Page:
Montreal-based Element AI, a key player in the city’s burgeoning artificial-intelligence sector, has clinched a major financing deal to fund future growth and job creation.
Element is set to announce on Wednesday that it has raised US$102-million from a group of investors led by San Francisco venture capital fund Data Collective (DCVC).
The deal is the largest Series A funding round for an AI company in history, according to Element.
The investment will allow Element to “accelerate its capabilities and invest in large-scale AI projects internationally, solidifying its position as the largest global AI company in Canada and creating 250 jobs in the Canadian high-tech sector by January 2018,” it said in a news release.
Element was founded last year by tech entrepreneurs Jean-François Gagné and Nicolas Chapados, Montreal venture capital fund Real Ventures, and Université de Montréal AI scientist Yoshua Bengio.
The company aims to make cutting-edge AI research and innovation available to other companies seeking to tap into AI and also help develop new firms in the rapidly growing field.
“Artificial intelligence is a ‘must have’ capability for global companies,” Element chief executive Gagné said. “Without it, they are competitively impaired if not at grave risk of being obseleted in place.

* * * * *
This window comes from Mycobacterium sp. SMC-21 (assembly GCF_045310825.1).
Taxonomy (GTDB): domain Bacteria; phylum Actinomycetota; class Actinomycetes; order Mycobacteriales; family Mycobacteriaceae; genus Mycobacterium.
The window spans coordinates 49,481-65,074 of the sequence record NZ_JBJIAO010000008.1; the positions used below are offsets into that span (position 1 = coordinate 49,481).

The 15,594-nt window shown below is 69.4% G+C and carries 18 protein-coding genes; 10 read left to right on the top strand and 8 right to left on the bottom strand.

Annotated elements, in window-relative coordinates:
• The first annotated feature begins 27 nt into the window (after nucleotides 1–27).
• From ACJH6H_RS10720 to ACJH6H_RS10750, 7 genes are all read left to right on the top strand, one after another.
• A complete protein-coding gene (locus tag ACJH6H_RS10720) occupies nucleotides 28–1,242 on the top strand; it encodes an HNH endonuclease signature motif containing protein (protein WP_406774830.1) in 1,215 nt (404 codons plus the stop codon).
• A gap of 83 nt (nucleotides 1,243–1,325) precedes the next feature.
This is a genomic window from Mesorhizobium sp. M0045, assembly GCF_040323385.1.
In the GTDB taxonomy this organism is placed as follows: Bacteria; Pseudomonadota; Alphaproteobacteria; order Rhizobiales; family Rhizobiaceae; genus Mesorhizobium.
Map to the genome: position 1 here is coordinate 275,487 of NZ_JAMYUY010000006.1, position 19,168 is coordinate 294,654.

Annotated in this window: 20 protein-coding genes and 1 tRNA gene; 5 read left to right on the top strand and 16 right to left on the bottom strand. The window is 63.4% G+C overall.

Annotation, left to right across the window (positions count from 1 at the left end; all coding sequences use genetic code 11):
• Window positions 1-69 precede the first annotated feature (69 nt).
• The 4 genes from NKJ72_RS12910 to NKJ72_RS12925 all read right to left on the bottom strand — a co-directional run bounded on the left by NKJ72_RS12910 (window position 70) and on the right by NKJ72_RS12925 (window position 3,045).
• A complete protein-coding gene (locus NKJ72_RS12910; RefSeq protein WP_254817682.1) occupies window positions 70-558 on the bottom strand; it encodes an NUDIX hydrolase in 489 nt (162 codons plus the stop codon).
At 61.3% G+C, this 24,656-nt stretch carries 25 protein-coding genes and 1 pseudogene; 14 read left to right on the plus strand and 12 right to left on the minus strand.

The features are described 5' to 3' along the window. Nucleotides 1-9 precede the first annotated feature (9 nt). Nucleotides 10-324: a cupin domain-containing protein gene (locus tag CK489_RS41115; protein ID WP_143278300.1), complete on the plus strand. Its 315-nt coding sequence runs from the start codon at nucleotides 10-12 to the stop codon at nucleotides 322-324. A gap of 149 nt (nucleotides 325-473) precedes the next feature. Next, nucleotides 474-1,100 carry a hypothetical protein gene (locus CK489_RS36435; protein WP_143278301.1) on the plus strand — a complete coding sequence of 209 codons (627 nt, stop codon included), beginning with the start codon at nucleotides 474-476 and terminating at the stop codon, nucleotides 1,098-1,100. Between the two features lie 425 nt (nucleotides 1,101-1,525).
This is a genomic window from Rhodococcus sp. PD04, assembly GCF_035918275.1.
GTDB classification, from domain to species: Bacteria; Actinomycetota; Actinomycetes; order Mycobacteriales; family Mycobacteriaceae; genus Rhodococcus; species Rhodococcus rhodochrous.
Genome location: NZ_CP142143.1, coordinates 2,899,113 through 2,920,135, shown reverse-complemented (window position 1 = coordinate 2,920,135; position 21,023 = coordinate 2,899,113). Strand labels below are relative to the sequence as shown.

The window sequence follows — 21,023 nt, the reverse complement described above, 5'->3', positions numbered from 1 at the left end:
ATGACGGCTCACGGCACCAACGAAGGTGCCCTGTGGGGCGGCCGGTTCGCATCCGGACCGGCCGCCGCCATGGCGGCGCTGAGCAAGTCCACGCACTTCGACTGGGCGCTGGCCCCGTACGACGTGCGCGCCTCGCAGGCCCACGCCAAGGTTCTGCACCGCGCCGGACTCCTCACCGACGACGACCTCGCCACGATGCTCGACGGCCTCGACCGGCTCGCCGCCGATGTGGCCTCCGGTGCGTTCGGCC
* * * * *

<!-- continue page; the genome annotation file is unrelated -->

“Seasoned AI investors at DCVC understood this, and supported us to democratize the AI firepower reserved today for only the largest of tech corporations.”
The new funding will allow Element to hire hundreds of top researchers as well as expand internationally with AI-based solutions
for customers in such areas as cybersecurity, fintech, manufacturing, logistics, transportation and robotics, the company said.
Element boasts that it has “pioneered a unique, non-exploitative model of academic co-operation” whose talent and advanced research “matches or exceeds even the largest tech corporations’ reach and budgets.”
“The most serious problems facing global industry and government today involve too much complex and rapidly changing data for the cognitive capacity of even large numbers of human experts working together,” said DCVC managing partner Matt Ocko.
A central aspect of AI is machine learning, which involves the creation of computer neural networks that mimic human brain activity and can program themselves to solve complex problems rather than having to be programmed.